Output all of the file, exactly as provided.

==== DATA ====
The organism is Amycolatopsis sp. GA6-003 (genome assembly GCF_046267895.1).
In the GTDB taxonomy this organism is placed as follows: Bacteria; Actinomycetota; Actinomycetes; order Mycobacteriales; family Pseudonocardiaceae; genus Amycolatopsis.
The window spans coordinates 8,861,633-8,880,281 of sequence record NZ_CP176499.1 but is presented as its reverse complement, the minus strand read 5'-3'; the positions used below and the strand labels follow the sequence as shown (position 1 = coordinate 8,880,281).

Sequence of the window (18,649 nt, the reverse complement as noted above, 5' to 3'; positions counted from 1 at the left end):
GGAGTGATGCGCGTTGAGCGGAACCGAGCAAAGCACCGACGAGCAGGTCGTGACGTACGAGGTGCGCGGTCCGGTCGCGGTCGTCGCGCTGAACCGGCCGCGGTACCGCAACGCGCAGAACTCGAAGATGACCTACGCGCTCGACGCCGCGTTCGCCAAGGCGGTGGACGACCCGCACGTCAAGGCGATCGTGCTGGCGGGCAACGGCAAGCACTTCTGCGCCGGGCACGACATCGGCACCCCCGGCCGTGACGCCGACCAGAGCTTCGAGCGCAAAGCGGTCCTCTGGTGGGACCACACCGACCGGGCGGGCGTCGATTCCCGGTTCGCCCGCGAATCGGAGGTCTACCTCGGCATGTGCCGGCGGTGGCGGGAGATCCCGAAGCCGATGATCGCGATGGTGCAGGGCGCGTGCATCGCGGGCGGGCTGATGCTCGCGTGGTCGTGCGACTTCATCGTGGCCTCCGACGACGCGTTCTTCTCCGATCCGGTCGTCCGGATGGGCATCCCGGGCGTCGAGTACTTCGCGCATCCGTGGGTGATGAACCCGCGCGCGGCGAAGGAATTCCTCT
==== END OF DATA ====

The organism is Amycolatopsis sp. GA6-003 (genome assembly GCF_046267895.1).
In the GTDB taxonomy this organism is placed as follows: Bacteria; Actinomycetota; Actinomycetes; order Mycobacteriales; family Pseudonocardiaceae; genus Amycolatopsis.
The window spans coordinates 8,861,633-8,880,281 of sequence record NZ_CP176499.1 but is presented as its reverse complement, the minus strand read 5'-3'; the positions used below and the strand labels follow the sequence as shown (position 1 = coordinate 8,880,281).

Sequence of the window (18,649 nt, the reverse complement as noted above, 5' to 3'; positions counted from 1 at the left end):
GGAGTGATGCGCGTTGAGCGGAACCGAGCAAAGCACCGACGAGCAGGTCGTGACGTACGAGGTGCGCGGTCCGGTCGCGGTCGTCGCGCTGAACCGGCCGCGGTACCGCAACGCGCAGAACTCGAAGATGACCTACGCGCTCGACGCCGCGTTCGCCAAGGCGGTGGACGACCCGCACGTCAAGGCGATCGTGCTGGCGGGCAACGGCAAGCACTTCTGCGCCGGGCACGACATCGGCACCCCCGGCCGTGACGCCGACCAGAGCTTCGAGCGCAAAGCGGTCCTCTGGTGGGACCACACCGACCGGGCGGGCGTCGATTCCCGGTTCGCCCGCGAATCGGAGGTCTACCTCGGCATGTGCCGGCGGTGGCGGGAGATCCCGAAGCCGATGATCGCGATGGTGCAGGGCGCGTGCATCGCGGGCGGGCTGATGCTCGCGTGGTCGTGCGACTTCATCGTGGCCTCCGACGACGCGTTCTTCTCCGATCCGGTCGTCCGGATGGGCATCCCGGGCGTCGAGTACTTCGCGCATCCGTGGGTGATGAACCCGCGCGCGGCGAAGGAATTCCTCT